During one of Michael Schmidt’s trials, a Toronto Sun journalist was called to the stand to give testimony about an interview he had done with Michael just the day before. In this case, the Sun clearly didn’t want to make an issue about it. A quick call to the office to clear it with superiors seemed to be all that was needed. The request was made in that morning, and the reporter was testifying the very same afternoon. Not that it’s a practice we’d want to encourage, for all the many reason David cites in his story.
“A lawyer for one of the journalists, working for a Wisconsin NBC television station, argued that the subpoena shouldn’t be issued since the reporter’s “testimony is not relevant, let alone ‘highly relevant,’ because he did not observe the purported crime.” The lawyer, Drew Shenkman, with a Washington, DC, firm, added, “Moreover, the State has failed to show that the information sought ‘is not obtainable from any alternative source,’…as the continued sale of raw milk products can be shown through countless other sources.”
Shenkman said there were “many untapped alternative sources…available to the state…” including members of Hershberger’s private food club and current and former employees.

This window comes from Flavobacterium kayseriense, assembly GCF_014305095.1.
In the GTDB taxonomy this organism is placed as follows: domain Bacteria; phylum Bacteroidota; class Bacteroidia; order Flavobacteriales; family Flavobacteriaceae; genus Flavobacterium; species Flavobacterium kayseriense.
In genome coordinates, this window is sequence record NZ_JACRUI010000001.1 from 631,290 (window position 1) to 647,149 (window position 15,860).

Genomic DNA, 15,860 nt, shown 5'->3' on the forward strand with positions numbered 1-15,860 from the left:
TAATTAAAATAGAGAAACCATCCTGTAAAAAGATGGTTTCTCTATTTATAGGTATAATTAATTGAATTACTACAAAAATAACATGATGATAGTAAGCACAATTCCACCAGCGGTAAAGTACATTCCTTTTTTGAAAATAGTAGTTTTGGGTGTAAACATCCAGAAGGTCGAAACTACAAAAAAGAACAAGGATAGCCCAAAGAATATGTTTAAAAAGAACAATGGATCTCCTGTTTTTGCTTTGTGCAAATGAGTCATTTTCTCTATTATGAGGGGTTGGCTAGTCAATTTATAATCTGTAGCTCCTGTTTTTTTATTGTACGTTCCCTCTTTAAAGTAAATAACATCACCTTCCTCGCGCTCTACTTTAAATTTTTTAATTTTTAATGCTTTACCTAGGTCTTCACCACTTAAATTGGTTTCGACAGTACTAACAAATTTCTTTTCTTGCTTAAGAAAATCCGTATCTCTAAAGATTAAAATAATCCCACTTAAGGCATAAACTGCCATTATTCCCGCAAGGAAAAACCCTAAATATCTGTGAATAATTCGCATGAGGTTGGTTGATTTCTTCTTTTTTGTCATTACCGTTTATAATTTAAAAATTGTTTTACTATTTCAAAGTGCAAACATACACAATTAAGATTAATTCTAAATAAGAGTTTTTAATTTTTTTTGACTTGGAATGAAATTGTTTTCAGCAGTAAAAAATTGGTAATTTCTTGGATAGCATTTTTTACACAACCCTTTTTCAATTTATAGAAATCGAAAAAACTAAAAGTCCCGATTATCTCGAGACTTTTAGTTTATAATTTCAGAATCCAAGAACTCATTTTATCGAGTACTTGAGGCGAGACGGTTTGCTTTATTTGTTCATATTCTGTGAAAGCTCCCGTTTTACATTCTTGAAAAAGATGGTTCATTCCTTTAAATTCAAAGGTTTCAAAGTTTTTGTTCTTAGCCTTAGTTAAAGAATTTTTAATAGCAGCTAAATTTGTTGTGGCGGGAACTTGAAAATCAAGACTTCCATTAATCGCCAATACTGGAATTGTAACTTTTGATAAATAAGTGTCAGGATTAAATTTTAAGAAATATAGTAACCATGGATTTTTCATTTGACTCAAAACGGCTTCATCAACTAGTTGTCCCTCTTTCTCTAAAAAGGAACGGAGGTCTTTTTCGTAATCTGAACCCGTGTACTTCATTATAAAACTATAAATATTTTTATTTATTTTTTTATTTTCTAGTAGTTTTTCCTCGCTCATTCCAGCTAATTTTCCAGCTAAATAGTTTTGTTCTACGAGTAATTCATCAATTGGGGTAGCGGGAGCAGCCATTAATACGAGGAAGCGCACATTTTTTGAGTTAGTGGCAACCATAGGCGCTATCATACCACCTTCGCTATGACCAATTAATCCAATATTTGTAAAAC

One of the Wisconsin prosecutors, Eric Defort, rebutted that the reporter with the NBC affiliate could have important testimony about a key event in the Hershberger case–his breaking of the DATCP seals, placed on coolers June 2, 2010, and intended to prevent the farmer from distributing products to his club members. Since the reporter was at the farm on June 3, 2010, filming a report, his “observation that they were broken on June 3, 2010…is highly relevant as to when the seals were broken by Mr. Hershberger…”
The reality is that there is no disagreement about what happened with the seals. Hershberger has admitted any number of times that he broke the seals. Which begs the question: Why is DATCP making a major issue out of forcing journalists to testify for the prosecution, in defiance of all convention? …”
One wonders, why are the DATCP so much in the raw milk news these days? Is it because dairying is so big in Wisconsin? Is that why the “powers that be” seem to be going all out to establish landmark precedents there? Not long ago we heard about the demise of the Zinniker farm’s raw milk program, also at the hands of the DATCP.